Is it okay to stop reading a book when you’re so close…so close to the end? I’ve made it through 948 pages of tiny print…can’t I do another 136? What will I think of myself if I don’t? I will have shamed myself in my own eyes. I shall do it as a project if I have to. If I want to get to Wodehouse badly enough and I must go through Atlas Shrugged to get to it, then it simply must be done. While I love Atlas Shrugged and will re-read it before the end of this year, I’m craving a change of prose. I’m also craving laughter, the kind Plum(as he was called)’s books draw from us. The absence of P. G. Wodehouse’s work and humour in my life will start to burn a hole in the book that lays at my bedside table, with such desire it will be stared at. I’m starting to crumble and I can’t take it anymore. No, I have to get to Wodehouse and I will. I will, dammit! I leave you with a tiny example of the reason I worship his writings. Do look at the Quoting Wodehouse page too. Plenty of gems to be found there.

I had just got across the lawn when a head poked itself out of the smoking-room window and beamed at me in an amiable sort of way.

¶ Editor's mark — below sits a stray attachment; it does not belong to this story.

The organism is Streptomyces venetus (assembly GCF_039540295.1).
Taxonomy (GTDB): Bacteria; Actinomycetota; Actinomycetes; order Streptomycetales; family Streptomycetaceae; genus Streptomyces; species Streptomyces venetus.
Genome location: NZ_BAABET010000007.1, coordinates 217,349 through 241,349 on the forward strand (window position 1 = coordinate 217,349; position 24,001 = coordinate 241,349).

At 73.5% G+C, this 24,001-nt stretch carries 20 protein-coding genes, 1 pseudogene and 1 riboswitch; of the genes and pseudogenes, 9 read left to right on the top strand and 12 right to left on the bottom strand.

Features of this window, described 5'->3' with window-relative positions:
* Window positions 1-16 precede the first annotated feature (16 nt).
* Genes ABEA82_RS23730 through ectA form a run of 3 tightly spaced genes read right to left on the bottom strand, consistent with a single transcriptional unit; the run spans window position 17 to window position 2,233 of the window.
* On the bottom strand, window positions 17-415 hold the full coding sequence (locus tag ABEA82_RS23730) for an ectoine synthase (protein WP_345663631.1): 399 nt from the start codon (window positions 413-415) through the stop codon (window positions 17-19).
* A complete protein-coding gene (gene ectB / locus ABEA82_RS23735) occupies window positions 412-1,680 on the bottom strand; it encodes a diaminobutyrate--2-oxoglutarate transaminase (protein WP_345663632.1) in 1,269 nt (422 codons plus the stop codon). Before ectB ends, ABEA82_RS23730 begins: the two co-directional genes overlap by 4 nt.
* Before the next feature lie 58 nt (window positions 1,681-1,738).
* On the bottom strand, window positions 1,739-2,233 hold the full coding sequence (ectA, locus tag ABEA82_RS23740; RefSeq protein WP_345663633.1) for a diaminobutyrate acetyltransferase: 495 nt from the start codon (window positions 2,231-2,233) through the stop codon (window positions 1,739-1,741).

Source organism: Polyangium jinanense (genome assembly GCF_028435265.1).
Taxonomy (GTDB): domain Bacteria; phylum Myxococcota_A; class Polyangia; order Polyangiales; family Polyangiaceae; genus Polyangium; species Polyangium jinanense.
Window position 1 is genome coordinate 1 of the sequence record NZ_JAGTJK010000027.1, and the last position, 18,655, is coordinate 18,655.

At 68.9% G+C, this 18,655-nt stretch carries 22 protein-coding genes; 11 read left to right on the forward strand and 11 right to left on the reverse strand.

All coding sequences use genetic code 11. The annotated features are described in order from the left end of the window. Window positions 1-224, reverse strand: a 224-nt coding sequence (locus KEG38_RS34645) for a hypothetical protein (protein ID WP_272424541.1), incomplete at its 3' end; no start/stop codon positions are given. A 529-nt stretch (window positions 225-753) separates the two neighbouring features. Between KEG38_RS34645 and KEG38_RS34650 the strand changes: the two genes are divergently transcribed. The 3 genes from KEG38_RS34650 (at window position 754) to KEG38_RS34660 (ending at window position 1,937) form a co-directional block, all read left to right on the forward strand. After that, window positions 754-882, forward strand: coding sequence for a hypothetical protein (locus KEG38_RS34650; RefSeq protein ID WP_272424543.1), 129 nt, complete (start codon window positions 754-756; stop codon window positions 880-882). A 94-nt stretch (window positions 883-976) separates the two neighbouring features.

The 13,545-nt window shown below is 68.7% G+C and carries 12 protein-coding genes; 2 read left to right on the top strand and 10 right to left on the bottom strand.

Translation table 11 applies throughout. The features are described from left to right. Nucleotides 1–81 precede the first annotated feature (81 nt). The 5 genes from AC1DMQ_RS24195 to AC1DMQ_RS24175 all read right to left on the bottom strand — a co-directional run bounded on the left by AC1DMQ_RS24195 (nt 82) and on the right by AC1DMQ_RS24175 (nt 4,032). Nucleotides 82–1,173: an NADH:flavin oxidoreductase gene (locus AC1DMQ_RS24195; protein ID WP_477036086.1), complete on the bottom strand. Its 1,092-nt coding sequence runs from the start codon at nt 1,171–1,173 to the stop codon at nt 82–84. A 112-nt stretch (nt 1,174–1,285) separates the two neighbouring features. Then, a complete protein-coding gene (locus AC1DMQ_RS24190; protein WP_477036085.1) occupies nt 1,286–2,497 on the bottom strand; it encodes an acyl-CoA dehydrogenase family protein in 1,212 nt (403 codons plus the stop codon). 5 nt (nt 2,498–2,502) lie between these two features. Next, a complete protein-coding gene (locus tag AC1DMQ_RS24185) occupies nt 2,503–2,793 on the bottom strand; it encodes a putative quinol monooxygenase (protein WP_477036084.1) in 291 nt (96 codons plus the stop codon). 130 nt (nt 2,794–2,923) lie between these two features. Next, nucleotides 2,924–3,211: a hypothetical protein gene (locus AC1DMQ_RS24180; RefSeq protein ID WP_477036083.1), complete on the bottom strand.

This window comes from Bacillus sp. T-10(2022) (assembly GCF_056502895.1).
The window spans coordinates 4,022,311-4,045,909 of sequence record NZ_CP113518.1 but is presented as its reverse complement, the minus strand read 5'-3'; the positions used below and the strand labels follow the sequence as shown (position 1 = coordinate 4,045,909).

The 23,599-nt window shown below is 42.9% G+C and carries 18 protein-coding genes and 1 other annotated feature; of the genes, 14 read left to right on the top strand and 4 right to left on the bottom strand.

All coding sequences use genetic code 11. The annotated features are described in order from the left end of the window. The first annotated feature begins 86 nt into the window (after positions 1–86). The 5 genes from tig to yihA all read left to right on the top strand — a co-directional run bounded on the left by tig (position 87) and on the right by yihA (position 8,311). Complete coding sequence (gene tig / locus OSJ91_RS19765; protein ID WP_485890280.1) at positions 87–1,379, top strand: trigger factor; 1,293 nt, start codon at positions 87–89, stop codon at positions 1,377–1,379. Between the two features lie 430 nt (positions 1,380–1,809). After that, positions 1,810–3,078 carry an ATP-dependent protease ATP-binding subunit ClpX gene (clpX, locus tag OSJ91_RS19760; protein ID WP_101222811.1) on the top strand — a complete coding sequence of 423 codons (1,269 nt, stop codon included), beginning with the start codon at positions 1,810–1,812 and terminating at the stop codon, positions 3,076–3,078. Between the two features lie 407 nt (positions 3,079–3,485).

“Ah, Mr. Wooster,” it said. “Ha, ha!”
“Ho, ho!” I replied, not to be outdone in the courtesies.

– P. G. Wodehouse, ‘Very Good, Jeeves’

*A play on the name of the book ‘The Code of the Woosters’ by P. G. Wodehouse (for all the non-Wodehouse-fans, of course. The Plum fans would recognise it upon reading the first word.)

12 thoughts on “The Code of the Readers*

  1. I fully understand your dilemna about wanting to finish a book before moving on to another. I have had the same troubles, though to be honest there have been a couple times where I simply took a break and read part of another book before returning to the other. I know some may frown upon it, but taking a day off from one book and returning the next day to continue reading isn’t exactly a crime in my opinion. Honestly there have been times that doing just that has helped me better understand or put me in a better mindset for the book I was reading. Anyone else done something similar?